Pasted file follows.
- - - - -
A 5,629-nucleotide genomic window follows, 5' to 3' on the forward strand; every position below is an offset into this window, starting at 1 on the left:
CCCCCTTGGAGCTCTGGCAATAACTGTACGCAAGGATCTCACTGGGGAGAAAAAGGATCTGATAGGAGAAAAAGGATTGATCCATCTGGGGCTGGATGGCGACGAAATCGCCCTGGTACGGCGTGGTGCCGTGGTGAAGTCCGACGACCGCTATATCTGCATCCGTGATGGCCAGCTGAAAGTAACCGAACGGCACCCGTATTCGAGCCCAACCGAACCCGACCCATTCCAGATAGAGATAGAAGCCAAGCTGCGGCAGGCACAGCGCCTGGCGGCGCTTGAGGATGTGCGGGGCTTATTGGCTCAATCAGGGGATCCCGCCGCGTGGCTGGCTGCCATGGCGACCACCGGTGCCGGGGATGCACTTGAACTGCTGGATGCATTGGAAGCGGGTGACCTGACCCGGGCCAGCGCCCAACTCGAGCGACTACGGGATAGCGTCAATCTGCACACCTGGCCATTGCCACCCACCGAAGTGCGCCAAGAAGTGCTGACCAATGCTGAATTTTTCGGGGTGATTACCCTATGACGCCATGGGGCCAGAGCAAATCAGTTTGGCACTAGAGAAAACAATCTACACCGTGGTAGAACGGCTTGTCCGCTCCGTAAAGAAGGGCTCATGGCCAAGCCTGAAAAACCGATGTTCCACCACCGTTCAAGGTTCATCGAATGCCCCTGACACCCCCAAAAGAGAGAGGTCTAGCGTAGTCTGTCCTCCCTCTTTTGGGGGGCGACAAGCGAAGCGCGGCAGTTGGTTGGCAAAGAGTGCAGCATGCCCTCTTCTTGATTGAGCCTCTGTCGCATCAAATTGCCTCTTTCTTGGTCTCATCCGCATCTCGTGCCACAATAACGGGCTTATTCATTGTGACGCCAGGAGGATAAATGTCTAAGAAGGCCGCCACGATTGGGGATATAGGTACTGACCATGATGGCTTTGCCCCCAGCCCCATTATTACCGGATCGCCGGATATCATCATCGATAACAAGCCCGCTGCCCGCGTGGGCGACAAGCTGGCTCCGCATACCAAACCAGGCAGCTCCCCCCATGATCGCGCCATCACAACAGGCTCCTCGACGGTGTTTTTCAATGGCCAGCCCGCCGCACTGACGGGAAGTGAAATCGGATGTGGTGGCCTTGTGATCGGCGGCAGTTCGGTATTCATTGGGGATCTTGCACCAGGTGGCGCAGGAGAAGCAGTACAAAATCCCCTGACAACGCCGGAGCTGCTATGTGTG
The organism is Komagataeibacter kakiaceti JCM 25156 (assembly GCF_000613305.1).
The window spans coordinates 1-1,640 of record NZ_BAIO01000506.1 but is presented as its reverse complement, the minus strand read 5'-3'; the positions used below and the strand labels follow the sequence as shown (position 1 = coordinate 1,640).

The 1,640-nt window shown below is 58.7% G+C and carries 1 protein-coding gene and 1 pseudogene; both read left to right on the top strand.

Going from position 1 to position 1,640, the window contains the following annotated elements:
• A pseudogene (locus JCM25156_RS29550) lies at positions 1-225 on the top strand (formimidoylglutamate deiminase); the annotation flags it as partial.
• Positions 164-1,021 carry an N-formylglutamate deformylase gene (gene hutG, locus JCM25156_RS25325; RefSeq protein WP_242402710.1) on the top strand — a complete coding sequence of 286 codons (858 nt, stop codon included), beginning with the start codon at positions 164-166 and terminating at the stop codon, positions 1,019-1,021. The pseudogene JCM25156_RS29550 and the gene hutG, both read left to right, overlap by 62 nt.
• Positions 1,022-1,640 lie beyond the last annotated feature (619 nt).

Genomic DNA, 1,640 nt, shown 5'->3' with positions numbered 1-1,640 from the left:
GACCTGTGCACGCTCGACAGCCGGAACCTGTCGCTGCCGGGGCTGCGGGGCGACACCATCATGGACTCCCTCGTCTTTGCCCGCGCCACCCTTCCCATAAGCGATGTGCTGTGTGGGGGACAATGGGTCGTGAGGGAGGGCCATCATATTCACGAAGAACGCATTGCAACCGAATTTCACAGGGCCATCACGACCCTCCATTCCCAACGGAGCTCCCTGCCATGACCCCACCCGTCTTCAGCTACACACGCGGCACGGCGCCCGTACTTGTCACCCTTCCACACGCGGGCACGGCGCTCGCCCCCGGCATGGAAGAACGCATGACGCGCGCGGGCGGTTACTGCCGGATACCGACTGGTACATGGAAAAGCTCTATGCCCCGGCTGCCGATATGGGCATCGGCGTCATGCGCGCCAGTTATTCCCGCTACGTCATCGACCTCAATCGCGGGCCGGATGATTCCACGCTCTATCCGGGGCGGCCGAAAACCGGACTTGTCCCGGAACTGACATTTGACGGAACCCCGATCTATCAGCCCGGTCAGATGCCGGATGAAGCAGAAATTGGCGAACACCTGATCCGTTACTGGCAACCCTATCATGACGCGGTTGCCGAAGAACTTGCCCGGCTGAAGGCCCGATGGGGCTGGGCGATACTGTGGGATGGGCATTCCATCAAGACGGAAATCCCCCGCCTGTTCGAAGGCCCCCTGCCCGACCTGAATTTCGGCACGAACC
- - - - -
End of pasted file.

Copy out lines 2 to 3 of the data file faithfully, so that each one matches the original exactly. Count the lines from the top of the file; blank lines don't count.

CCCCCTTGGAGCTCTGGCAATAACTGTACGCAAGGATCTCACTGGGGAGAAAAAGGATCTGATAGGAGAAAAAGGATTGATCCATCTGGGGCTGGATGGCGACGAAATCGCCCTGGTACGGCGTGGTGCCGTGGTGAAGTCCGACGACCGCTATATCTGCATCCGTGATGGCCAGCTGAAAGTAACCGAACGGCACCCGTATTCGAGCCCAACCGAACCCGACCCATTCCAGATAGAGATAGAAGCCAAGCTGCGGCAGGCACAGCGCCTGGCGGCGCTTGAGGATGTGCGGGGCTTATTGGCTCAATCAGGGGATCCCGCCGCGTGGCTGGCTGCCATGGCGACCACCGGTGCCGGGGATGCACTTGAACTGCTGGATGCATTGGAAGCGGGTGACCTGACCCGGGCCAGCGCCCAACTCGAGCGACTACGGGATAGCGTCAATCTGCACACCTGGCCATTGCCACCCACCGAAGTGCGCCAAGAAGTGCTGACCAATGCTGAATTTTTCGGGGTGATTACCCTATGACGCCATGGGGCCAGAGCAAATCAGTTTGGCACTAGAGAAAACAATCTACACCGTGGTAGAACGGCTTGTCCGCTCCGTAAAGAAGGGCTCATGGCCAAGCCTGAAAAACCGATGTTCCACCACCGTTCAAGGTTCATCGAATGCCCCTGACACCCCCAAAAGAGAGAGGTCTAGCGTAGTCTGTCCTCCCTCTTTTGGGGGGCGACAAGCGAAGCGCGGCAGTTGGTTGGCAAAGAGTGCAGCATGCCCTCTTCTTGATTGAGCCTCTGTCGCATCAAATTGCCTCTTTCTTGGTCTCATCCGCATCTCGTGCCACAATAACGGGCTTATTCATTGTGACGCCAGGAGGATAAATGTCTAAGAAGGCCGCCACGATTGGGGATATAGGTACTGACCATGATGGCTTTGCCCCCAGCCCCATTATTACCGGATCGCCGGATATCATCATCGATAACAAGCCCGCTGCCCGCGTGGGCGACAAGCTGGCTCCGCATACCAAACCAGGCAGCTCCCCCCATGATCGCGCCATCACAACAGGCTCCTCGACGGTGTTTTTCAATGGCCAGCCCGCCGCACTGACGGGAAGTGAAATCGGATGTGGTGGCCTTGTGATCGGCGGCAGTTCGGTATTCATTGGGGATCTTGCACCAGGTGGCGCAGGAGAAGCAGTACAAAATCCCCTGACAACGCCGGAGCTGCTATGTGTG
The organism is Komagataeibacter kakiaceti JCM 25156 (assembly GCF_000613305.1).